June 19 – October 3, 2021

Frank Vincent DuMond, Approaching Storm, ca. 1920, oil on canvas, collection of Douglas & Marcia DuMond.

The Prismatic Palette examines the art and teaching legacy of Frank Vincent DuMond (1865–1951). A key figure in American art and art education, DuMond was a skilled painter and draftsman with great technical facility and a keen eye for color. He studied in Paris at the Academie Julian from 1889 to 1891 and upon return to the U.S., he found work as an illustrator for Harpers, Century, and other publications. DuMond began teaching at the Art Students League of New York in 1892, and soon spent summers teaching and painting landscapes en plein air. DuMond and his wife Helen, also an artist, were founding members of the Lyme Art Colony and lived in Lyme, CT beginning in 1906.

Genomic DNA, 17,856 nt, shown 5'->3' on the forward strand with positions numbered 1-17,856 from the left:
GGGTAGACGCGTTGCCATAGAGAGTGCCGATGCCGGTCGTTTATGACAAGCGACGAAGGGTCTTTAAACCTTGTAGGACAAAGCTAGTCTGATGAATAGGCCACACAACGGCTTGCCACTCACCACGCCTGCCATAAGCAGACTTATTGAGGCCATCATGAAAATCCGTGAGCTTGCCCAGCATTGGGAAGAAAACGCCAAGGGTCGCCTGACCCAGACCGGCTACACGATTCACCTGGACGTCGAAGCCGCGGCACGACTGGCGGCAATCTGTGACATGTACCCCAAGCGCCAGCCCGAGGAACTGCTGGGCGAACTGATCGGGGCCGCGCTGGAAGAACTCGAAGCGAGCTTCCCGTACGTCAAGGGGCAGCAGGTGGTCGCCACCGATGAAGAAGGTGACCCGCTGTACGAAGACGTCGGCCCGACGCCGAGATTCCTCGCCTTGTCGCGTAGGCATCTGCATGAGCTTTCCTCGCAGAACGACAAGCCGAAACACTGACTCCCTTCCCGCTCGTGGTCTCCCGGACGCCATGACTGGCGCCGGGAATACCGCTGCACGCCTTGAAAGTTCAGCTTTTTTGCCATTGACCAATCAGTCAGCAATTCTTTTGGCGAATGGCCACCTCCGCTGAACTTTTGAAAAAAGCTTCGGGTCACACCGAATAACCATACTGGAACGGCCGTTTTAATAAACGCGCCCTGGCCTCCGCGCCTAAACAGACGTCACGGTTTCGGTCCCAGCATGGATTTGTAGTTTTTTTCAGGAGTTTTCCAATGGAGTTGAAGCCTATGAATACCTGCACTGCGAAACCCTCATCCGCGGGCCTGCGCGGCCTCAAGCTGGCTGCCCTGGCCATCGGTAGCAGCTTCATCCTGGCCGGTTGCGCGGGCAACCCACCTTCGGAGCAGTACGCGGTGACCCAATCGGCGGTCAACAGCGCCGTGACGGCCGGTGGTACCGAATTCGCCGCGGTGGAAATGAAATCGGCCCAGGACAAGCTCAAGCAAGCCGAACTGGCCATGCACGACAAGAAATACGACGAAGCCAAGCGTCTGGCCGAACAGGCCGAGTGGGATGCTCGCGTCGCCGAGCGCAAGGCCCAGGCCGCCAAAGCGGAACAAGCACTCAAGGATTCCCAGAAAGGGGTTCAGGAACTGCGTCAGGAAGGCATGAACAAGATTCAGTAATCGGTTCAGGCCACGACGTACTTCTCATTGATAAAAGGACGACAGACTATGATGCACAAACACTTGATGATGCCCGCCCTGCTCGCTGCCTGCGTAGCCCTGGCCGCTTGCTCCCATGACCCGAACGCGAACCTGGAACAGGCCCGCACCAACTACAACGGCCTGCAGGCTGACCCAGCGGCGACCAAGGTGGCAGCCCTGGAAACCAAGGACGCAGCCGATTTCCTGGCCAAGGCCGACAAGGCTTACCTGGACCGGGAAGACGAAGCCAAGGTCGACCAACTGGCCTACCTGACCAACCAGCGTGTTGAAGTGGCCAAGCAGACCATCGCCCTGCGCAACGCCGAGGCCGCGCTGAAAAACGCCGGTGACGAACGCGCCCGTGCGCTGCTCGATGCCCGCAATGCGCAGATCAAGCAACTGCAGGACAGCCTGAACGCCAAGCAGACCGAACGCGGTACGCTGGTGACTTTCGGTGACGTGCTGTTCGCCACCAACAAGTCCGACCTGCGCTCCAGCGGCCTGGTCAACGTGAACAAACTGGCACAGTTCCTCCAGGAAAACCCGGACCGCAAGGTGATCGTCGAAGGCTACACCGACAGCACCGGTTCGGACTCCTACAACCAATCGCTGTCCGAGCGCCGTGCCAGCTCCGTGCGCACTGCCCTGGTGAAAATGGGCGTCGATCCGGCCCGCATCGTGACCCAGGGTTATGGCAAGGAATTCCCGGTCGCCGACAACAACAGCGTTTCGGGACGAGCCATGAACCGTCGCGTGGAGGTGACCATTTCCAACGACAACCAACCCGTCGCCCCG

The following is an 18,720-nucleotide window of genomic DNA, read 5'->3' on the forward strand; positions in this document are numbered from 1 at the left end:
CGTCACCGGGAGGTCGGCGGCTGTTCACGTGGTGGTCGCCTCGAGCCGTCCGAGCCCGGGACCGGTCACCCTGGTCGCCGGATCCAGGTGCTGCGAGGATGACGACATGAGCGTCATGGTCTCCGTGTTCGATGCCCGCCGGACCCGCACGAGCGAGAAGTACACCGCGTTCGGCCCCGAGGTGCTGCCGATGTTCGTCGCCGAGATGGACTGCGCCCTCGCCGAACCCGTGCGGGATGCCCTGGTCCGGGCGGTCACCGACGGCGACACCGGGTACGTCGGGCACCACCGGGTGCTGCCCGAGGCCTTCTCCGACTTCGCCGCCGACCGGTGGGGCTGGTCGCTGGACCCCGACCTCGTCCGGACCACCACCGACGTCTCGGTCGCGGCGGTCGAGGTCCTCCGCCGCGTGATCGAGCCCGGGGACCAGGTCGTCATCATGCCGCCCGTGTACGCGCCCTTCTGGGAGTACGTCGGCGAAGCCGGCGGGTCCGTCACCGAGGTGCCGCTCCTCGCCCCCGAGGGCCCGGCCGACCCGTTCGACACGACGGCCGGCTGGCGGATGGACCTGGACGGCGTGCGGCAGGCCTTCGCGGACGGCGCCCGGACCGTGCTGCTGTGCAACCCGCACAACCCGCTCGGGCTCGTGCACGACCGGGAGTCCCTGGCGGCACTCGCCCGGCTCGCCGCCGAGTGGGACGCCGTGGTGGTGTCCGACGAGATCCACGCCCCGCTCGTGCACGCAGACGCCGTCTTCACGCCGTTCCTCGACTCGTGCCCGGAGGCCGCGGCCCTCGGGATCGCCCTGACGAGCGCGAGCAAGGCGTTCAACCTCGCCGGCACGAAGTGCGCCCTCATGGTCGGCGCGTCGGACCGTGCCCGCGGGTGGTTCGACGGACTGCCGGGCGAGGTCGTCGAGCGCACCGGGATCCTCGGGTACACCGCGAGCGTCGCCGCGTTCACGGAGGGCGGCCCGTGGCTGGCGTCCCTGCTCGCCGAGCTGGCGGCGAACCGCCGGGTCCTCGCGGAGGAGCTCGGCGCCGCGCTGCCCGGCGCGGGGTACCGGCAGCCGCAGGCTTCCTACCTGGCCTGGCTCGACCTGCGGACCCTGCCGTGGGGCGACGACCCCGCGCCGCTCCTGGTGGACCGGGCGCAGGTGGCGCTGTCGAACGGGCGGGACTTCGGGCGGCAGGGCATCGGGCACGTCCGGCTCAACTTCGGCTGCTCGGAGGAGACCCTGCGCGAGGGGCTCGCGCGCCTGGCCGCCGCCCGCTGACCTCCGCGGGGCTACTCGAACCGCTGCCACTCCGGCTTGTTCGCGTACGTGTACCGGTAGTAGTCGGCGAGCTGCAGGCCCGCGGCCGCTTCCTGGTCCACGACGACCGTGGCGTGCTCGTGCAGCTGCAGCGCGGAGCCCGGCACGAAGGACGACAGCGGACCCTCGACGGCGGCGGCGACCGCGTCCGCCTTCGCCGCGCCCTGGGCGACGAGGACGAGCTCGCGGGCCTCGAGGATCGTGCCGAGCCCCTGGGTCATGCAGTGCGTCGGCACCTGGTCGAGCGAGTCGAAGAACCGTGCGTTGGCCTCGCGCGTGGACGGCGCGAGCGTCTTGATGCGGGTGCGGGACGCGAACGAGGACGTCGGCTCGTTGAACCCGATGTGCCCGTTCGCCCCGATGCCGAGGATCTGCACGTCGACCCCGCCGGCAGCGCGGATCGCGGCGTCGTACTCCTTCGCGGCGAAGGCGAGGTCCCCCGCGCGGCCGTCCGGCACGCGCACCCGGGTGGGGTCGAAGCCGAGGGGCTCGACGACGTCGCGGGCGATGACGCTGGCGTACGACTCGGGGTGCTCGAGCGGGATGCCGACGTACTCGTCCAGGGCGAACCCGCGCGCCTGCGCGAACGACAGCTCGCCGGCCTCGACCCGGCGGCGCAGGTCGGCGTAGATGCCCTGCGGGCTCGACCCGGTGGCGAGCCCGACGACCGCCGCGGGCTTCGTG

Robert Gee, Portrait of Frank DuMond, the Teacher, 1952. Both from the collection of Douglas and Marcia DuMond.

The Prismatic Palette celebrates and reexamines the art of Frank Vincent DuMond, exploring his career and output and considering the ways that his teaching and ideas have influenced a range of artists. He taught for nearly 60 years at the Art Students League, guiding and instructing multiple generations of artists, including such notable figures as John Marin and Norman Rockwell. With approximately 50 objects on view, including many loans from private and public collections, the exhibition will trace the range and nuances of DuMond’s art and will explore the work of his students. One section will focus on color theory and the development of DuMond’s “prismatic palette,” an influential method of mixing color strings that continues to be taught and used by painters today.

The Prismatic Palette

Virtual Exhibit Opening
Held on June 18, 2021

Virtual Lecture: DuMond’s Prismatic Palette in Practice
Held on August 11, 2021

Translate »